Merthyr Mawr Sand Dunes
The largest dune at the site is known as The Big Dipper and is the second-largest of its kind in Europe, measuring around 200 feet (61 m).
The site of the dunes is a large interdunal wetland that covers an area of 840 acres (340 ha) in the Vale of Glamorgan, around five kilometres (3.1 mi) southwest of Bridgend. The site was originally connected to the dunes at Kenfig Burrows but a limestone path farmland and two golf courses have been constructed that now separate the two dune areas. Both sites have been designated as national nature reserves and Special Areas of Conservation under the Habitats Directive by the European Union. The dunes derive their name from the nearby village of Merthyr Mawr.
In its early history, the dunes were part of a continuous stretch of dunes, reaching from the estuary of the River Ogmore to the Gower Peninsula. In 2018, Bridgend Council launched a two-year conservation plan for the dunes, stating that sand dunes were "one of the habitats most at risk in Europe". The project was expected to cost more than £300,000.
The largest dune at the site is known as The Big Dipper, which is the biggest of its kind in Wales. The dune is the second-largest in Europe, measuring around 200 feet (61 m), smaller only than the Dune of Pilat in Western France. The ruins of Candleston Castle are located on the edge of the dunes.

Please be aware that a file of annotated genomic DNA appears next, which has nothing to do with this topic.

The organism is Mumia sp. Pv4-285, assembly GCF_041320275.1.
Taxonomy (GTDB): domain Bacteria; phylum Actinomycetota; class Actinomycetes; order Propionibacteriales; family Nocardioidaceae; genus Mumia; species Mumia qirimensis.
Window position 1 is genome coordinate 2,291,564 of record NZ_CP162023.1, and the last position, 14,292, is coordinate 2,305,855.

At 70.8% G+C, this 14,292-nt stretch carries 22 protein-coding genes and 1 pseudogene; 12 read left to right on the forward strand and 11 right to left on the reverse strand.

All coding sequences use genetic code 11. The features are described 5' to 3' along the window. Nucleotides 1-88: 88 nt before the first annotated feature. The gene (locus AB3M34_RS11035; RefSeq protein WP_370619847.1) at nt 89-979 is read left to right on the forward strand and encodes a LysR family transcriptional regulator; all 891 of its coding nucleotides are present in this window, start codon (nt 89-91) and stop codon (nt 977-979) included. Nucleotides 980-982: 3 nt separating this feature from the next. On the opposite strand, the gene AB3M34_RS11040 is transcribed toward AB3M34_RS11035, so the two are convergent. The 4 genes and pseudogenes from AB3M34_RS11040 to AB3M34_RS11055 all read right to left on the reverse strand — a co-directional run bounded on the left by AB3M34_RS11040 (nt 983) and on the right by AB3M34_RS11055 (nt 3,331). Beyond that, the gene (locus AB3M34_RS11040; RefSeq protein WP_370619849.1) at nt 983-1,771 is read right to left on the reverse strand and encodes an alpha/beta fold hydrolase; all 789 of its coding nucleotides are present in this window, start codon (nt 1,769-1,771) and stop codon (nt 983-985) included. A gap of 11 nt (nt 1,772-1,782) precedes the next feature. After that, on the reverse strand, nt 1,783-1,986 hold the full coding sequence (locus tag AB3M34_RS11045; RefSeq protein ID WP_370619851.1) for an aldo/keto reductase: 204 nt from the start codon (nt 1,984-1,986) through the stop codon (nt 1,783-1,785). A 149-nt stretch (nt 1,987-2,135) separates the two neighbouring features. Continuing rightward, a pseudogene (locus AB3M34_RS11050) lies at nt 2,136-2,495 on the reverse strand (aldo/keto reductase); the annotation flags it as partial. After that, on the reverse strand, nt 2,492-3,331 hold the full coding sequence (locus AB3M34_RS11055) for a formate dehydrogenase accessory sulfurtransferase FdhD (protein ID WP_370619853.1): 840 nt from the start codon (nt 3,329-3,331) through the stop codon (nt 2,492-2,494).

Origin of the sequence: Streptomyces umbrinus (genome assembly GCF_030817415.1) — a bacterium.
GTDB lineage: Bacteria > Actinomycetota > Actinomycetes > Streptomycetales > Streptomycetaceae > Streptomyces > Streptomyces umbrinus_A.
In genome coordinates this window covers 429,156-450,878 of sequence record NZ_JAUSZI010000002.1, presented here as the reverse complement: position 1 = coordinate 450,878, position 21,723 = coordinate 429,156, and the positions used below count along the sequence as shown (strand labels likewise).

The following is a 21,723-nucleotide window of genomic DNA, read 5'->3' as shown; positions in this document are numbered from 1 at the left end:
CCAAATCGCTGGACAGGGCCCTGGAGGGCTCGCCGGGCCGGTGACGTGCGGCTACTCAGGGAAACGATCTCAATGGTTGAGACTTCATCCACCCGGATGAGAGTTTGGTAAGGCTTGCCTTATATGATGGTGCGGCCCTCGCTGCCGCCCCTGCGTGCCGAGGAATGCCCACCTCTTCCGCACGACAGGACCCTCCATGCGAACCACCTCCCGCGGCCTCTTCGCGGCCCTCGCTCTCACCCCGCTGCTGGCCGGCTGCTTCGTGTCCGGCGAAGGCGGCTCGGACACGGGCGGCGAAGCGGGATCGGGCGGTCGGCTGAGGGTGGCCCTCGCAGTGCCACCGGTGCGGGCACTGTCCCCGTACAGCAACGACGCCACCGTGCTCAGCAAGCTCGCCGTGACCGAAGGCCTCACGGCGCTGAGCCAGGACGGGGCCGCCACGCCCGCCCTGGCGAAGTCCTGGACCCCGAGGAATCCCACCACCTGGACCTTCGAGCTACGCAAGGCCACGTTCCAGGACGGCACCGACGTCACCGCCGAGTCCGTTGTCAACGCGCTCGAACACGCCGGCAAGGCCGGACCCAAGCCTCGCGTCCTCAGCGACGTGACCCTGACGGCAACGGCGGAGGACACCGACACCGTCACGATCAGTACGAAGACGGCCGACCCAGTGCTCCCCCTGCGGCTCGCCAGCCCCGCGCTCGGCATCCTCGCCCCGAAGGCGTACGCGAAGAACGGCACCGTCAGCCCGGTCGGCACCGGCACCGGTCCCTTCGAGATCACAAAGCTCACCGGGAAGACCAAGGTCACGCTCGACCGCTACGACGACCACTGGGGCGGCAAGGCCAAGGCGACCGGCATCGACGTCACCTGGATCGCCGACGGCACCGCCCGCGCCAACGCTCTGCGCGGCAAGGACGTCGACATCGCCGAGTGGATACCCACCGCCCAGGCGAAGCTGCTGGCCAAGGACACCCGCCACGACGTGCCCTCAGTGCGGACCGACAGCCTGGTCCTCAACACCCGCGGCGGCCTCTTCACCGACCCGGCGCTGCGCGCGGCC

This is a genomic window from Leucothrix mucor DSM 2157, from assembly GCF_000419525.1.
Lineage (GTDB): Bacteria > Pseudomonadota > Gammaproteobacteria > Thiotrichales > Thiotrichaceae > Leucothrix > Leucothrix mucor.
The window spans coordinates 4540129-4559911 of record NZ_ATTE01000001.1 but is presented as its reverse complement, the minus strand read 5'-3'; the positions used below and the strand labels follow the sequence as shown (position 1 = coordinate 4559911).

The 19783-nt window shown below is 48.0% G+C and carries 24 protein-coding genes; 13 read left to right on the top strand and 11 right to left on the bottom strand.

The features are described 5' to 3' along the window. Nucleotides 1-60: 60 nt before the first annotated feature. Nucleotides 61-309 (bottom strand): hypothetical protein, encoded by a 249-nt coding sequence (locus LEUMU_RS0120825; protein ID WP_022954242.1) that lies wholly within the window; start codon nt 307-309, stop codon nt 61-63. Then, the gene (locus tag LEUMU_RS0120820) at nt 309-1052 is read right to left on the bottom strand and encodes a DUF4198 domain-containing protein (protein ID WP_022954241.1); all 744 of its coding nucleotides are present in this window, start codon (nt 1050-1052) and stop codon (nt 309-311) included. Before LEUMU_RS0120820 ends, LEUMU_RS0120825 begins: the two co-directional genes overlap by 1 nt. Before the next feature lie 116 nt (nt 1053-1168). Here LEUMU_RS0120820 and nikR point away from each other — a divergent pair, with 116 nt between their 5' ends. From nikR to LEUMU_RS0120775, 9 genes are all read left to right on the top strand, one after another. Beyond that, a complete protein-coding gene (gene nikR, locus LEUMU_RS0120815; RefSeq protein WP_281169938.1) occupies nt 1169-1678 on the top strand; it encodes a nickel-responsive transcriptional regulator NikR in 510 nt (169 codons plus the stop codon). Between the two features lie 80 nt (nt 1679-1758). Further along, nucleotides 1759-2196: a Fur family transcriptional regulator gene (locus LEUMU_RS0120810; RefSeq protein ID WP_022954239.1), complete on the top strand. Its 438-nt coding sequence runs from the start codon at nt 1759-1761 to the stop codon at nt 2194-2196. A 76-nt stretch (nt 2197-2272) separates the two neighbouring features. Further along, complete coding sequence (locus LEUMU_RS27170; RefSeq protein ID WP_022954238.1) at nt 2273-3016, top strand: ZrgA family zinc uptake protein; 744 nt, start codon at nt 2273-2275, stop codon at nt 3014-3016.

In popular cultureEdit
- "Merthyr Mawr: A case study for the assessment of nitrate at humid dunes in England and Wales" (PDF). nerc.ac.uk. Retrieved 3 March 2020.
- "Merthyr Mawr Warren Nature Reserve". Retrieved 2 March 2020.
- "Administrative information – Welsh Government" (PDF). Natural Resources Wales. 13 September 2017. Retrieved 2 March 2020.
- Morris, Hugh (10 July 2017). "The Welsh village that's the surprising home to Europe's second biggest sand dune". The Daily Telegraph. Retrieved 2 March 2020.
- "Merthyr Mawr and Kenfig sand dunes set to be protected". BBC News. 21 November 2018. Retrieved 2 March 2020.
- Dunford, Martin (17 June 2016). "Merthyr Mawr Sand Dunes, Wales". The Independent. Retrieved 2 March 2020.
- Doran, Lorna (7 April 2016). "When Merthyr Mawr stood in for the Arabian desert and the beaches of South Wales were out-of-this-world". WalesOnline. Media Wales. Retrieved 2 March 2020.